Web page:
The insert notes that, should you run into problems, "Your player may require an update. If an update is available, simply follow your manufacturer's guide...or contact the manufacturer's information center." In other words, legally we wash our hands of you. Even if there's no update. Even if we screw up. Go Fish. This is what is called disingenuous legalese.
That this kind of thing should happen on this scale with such prominent catalog titles is inexcusable, and exemplifies the finger-pointing between software and hardware manufacturers, a failure to assume rightful responsibility, that runs the risk in this economy of grinding the format's growth to a halt - and which is making collateral damage out of early adopters to the format. I discuss the issue further in an editorial courtesy DVD Savant located here.
The film opens spectacularly: On a mission to assassinate a rogue North Korean Colonel, secret arms dealer Tan-Sun Moon (Will Sun Lee), James Bond (Brosnan) assumes the identity of a buyer in order to infiltrate Moon's North Korean base. However, Moon's brother, Zao (Rick Yune), learns from a mysterious Western World source that Bond is a British Agent. An incredible chase ensues, during which Zao is injured and Moon goes over a waterfall to his death, just as troops - led by the brothers' unwitting General father (Kenneth Tsuang) - move in and capture Bond. He's imprisoned, tortured, and subjected to psychiatric drugs.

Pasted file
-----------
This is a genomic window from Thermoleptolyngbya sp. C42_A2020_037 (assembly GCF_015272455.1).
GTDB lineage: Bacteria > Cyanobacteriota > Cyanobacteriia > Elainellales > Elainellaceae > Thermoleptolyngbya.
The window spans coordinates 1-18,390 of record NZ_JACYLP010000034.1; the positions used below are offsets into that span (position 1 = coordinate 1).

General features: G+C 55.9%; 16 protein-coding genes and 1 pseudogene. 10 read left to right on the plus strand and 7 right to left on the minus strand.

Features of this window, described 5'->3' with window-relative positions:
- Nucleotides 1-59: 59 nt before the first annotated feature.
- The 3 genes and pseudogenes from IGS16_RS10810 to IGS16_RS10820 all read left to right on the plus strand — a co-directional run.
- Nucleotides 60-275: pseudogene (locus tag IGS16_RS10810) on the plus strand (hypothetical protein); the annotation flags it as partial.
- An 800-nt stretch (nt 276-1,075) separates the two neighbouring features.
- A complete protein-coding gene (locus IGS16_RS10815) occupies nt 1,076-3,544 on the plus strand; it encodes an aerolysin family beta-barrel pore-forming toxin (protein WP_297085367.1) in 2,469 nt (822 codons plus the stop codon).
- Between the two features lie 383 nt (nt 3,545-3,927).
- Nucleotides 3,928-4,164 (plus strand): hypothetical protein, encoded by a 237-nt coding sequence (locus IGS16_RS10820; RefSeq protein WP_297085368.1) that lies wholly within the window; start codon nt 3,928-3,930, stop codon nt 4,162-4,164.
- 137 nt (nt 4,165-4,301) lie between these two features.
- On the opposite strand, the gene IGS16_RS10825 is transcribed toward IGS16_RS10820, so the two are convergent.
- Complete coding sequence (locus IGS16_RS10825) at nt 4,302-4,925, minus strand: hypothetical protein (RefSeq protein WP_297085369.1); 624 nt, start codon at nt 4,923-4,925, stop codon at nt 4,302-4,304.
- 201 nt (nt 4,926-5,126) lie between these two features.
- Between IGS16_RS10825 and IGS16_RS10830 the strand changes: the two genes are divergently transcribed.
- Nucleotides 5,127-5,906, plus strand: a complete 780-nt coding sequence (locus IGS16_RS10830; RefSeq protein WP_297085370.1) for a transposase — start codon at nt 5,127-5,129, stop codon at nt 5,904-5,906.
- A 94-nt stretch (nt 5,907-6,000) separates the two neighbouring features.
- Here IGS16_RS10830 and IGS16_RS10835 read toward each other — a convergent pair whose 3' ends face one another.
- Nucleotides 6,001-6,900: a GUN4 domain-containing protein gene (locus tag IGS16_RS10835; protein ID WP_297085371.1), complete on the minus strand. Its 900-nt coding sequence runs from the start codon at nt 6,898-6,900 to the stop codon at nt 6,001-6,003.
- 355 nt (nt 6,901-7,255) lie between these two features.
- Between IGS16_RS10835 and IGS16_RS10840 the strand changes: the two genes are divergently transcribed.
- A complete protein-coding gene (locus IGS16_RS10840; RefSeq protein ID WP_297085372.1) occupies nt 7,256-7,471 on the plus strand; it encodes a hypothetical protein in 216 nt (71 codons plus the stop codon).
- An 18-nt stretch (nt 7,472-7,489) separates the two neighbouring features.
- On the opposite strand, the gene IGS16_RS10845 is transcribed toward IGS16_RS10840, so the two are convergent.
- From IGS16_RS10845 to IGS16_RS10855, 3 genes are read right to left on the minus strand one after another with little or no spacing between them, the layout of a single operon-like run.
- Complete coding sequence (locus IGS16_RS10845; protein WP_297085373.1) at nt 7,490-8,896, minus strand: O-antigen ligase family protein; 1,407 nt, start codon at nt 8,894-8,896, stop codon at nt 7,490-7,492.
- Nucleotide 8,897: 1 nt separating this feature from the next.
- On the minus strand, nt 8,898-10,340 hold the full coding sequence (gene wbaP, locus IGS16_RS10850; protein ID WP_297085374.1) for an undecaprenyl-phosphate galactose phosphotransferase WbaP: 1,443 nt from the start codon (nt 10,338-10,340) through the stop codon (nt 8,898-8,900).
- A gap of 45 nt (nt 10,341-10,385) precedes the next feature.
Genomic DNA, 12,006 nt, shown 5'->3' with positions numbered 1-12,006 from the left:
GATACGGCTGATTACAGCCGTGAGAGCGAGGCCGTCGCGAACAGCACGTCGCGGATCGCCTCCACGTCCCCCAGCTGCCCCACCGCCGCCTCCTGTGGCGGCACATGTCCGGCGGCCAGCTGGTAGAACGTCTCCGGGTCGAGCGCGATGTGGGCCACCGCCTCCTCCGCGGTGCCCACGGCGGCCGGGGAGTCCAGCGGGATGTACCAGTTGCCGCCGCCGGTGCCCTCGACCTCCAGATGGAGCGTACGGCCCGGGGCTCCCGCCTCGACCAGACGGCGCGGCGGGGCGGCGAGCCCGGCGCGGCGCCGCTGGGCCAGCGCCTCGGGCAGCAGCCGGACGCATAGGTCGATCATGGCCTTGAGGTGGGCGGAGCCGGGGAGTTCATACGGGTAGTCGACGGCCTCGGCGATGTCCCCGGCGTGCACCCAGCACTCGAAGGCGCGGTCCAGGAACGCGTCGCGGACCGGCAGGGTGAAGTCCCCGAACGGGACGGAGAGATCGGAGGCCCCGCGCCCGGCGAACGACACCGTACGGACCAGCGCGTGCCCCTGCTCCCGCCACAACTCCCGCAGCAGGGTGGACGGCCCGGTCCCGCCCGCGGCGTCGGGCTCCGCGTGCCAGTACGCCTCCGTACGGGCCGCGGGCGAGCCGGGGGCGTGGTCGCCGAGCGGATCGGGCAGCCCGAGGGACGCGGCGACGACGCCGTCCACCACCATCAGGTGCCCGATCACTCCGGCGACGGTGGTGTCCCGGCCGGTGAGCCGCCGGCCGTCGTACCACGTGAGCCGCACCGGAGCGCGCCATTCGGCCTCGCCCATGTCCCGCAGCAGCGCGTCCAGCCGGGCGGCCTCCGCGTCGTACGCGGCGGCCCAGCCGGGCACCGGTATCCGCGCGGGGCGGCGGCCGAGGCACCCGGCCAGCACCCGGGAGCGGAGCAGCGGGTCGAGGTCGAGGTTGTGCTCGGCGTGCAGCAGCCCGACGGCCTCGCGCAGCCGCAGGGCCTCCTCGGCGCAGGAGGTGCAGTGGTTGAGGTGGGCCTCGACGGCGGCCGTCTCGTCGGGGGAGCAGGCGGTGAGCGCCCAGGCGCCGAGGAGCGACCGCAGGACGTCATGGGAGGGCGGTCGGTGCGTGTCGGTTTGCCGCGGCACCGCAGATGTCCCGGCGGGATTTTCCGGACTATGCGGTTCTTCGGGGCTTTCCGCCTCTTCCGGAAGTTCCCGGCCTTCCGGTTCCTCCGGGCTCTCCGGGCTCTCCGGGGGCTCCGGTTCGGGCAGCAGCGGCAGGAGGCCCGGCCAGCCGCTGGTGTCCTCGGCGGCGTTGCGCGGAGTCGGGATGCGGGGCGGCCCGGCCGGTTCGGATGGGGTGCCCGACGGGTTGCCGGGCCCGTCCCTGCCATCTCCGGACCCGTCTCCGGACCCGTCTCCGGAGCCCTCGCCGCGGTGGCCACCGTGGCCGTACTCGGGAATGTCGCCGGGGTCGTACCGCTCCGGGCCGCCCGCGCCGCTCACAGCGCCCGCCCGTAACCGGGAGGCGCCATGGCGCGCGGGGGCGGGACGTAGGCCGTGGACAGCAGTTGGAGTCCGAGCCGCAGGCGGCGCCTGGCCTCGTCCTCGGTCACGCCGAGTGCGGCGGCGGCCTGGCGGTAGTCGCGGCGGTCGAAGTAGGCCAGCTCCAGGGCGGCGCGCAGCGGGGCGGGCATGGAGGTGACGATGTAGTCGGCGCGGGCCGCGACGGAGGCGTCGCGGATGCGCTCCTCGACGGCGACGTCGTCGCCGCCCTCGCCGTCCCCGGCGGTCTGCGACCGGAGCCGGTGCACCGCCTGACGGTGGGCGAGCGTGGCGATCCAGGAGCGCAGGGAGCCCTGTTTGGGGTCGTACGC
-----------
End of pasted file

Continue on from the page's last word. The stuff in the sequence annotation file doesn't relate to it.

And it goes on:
Fourteen months later (14 months later!) Bond is released back into Britain in a prisoner exchange for Zao, but "M" (Judi Dench), 007's boss, is not happy at all, suspecting Bond of "hemorrhaging information" while under torture. With his double-O status suspended indefinitely, Bond escapes British custody by faking a heart attack (how?) opting to investigate Zao's whereabouts privately. Financed by Chinese Intelligence (Zao had murdered several of their agents during the interim), Bond makes his way to Cuba where he learns Zao is undergoing DNA replacement therapy to permanently alter his identity. There Bond also encounters a sexy American NSA agent, Giacinta "Jinx" Johnson (Halle Berry). Further clues lead Bond to suspect naturalized British philanthropist and adventure-seeker Gustav Graves (Toby Stephens, obviously suggested by Richard Branson) of leaking information to Colonel Moon. Graves, for his part, is currently under investigation by another MI6 agent, Miranda Frost (Rosamund Pike, classically beautiful), incognito as his publicist.